By: Chelsie Firestone
THE VILLAGE REPORTER
In addition to several county issues and candidates, voters will be asked to place their vote on three statewide issues during the upcoming general election. The issues, along with arguments both in favor and against each issue, are detailed below.
The proposed amendment would end the partisan process for drawing Ohio House and Senate districts, and replace it with a bipartisan process with the goal of having district boundaries that are more compact and politically competitive.
Arguments for the issue state that “A yes vote will… create a fair, bipartisan, and transparent redistricting process that will make politicians accountable to the voters. Currently, it is far too easy for politicians to gerrymander their way into safe seats. Voting yes will make sure state legislative districts are drawn to be more competitive and compact, and ensure that no district plan should be drawn to favor or disfavor a political party.”
Arguments against the issue state that “The current process for drawing new legislative districts is adequate and has served Ohio well for many years. The gerrymandering that results from partisan control is not a bad process because it leads to one-party control of government and voters can know who to hold responsible. Competitive districts are not a virtue because politicians have to spend so much time campaigning for re-election and are not able to do as much legislative work.”
The proposed amendment would prohibit any individual or entity from proposing a constitutional amendment that would grant a monopoly, oligopoly, or cartel, specify or determine a tax rate, or confer a commercial interest, right, or license that is not available to similarly situated people or nonpublic agencies. The proposal would prohibit taking effect any proposed constitutional amendment that appears on the November 3, 2015 statewide ballot creating a monopoly, oligopoly, or cartel for the sale, distribution, or other use of any federal Schedule I controlled substance.
Arguments for the issue state that “The Constitution should be used to protect fundamental rights of all individuals, not to guarantee financial profits for a select few. Special interests are using our state’s initiative process to create exclusive financial benefits for themselves in our Constitution”.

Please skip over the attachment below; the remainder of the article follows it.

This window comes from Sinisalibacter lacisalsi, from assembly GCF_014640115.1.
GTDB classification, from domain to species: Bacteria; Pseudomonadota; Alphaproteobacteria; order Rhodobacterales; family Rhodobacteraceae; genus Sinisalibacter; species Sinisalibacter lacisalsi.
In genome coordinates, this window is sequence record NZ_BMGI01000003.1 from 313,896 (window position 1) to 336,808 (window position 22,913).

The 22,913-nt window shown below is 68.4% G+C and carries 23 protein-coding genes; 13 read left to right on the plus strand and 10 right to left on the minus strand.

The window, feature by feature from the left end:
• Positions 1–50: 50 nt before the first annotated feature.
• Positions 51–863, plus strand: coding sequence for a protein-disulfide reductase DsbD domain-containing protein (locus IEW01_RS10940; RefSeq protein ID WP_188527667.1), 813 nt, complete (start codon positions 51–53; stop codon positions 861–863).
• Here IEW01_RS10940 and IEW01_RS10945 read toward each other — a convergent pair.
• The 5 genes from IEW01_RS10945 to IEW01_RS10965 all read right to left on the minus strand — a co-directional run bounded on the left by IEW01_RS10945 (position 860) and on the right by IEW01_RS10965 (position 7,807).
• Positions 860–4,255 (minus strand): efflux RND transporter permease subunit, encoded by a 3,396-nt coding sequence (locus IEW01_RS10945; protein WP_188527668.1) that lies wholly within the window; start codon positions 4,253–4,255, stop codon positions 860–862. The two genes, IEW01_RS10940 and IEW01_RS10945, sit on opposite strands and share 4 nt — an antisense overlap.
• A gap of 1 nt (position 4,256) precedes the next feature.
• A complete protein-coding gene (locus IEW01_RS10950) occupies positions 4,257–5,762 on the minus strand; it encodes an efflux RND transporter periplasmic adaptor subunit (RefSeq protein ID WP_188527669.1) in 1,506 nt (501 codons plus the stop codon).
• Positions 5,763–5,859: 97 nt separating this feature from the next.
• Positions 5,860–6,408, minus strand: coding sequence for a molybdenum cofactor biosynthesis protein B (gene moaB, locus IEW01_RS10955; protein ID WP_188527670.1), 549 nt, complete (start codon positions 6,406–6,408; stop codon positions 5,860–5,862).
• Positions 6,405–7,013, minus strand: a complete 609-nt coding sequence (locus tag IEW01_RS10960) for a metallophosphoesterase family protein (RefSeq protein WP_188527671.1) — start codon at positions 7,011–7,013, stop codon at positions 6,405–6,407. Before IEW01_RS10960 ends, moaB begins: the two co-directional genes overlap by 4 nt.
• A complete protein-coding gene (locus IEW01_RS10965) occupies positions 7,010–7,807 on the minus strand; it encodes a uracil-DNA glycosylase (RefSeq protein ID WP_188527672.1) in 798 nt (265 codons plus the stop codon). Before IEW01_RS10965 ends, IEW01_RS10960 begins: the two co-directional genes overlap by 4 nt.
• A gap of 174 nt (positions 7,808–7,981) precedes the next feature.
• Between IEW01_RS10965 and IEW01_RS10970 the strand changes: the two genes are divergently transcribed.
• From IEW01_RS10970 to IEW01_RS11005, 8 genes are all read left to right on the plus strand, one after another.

Arguments against the issue state that “The status quo is adequate… There is no reason to prevent anyone from amending the Ohio Constitution, even if it is for selfish, personal benefit, so long as the people support it by a majority vote… If the people of Ohio want to allow the creation of a monopoly or cartel, they should be given the opportunity to do so, and no barriers should stand in their way.
Perhaps the most talked about issue facing Ohio voters this general election, the specific langue of Issue 3 is that the issue “Grants a monopoly for the commercial production and sale of marijuana for recreational and medicinal purposes”.
Supporters of the issue state that “Issue 3 authorizes non-profit dispensaries for medicinal marijuana, which Ohio doctors could prescribe to treat patients with cancer, Parkinson’s, Alzheimer’s, sickle cell anemia or other debilitating diseases; children with epilepsy; and veterans with post –traumatic stress disorder. Issue 3 establishes an industry that will create tens of thousands of jobs in Ohio. It permits, regulates, and taxes marijuana sales by licensed growers and retailers. It will eventually generate more than $550 million annually in tax revenue, 85% of which will go directly to local governments, which may spend these funds on public safety, economic development, road/bridge repair, and other infrastructure improvements. Issue 3 creates an independent commission that will regulate the growth and sale of marijuana and issue licenses to ten initial grow facilities”.
Dissenters argue that “Issue 3 cements in the Constitution a billion-dollar marijuana monopoly for a small group of wealth investors” by giving them “exclusive rights to commercial marijuana profits in Ohio, and insulates them from any business competition or act of legislature. The investors who wrote Issue 3 set their own preferential tax rates directly into the Constitution – rates that can’t be changed by the Legislature like those on beer, wine, and tobacco.” They also argue that “Issue 3 puts our children at risk by legalizing marijuana-infused products like candy and cookies” as well as by resulting in broad exposure of children and underage high school and college students to marijuana. Also argued is that “Proponents imply that Issue 3 allows small amounts of marijuana for recreational use. In reality, it allows every adult 21 or over in the state the right to possess as much as 9 ounces of marijuana… In addition, every adult could possess four flowering marijuana plants at home. Issue 3 allows 1159 retail marijuana stores – that’s more locations than Starbucks or McDonalds, and nearly three times the number of state liquor stores.”
More information, including detailed fiscal analysis and summaries of all of these issues, can be found by visiting your local Board of Elections website, which are listed at the end of the county issues articles in this edition. All information contained in this article can also be found at these websites.
Chelsie can be reached at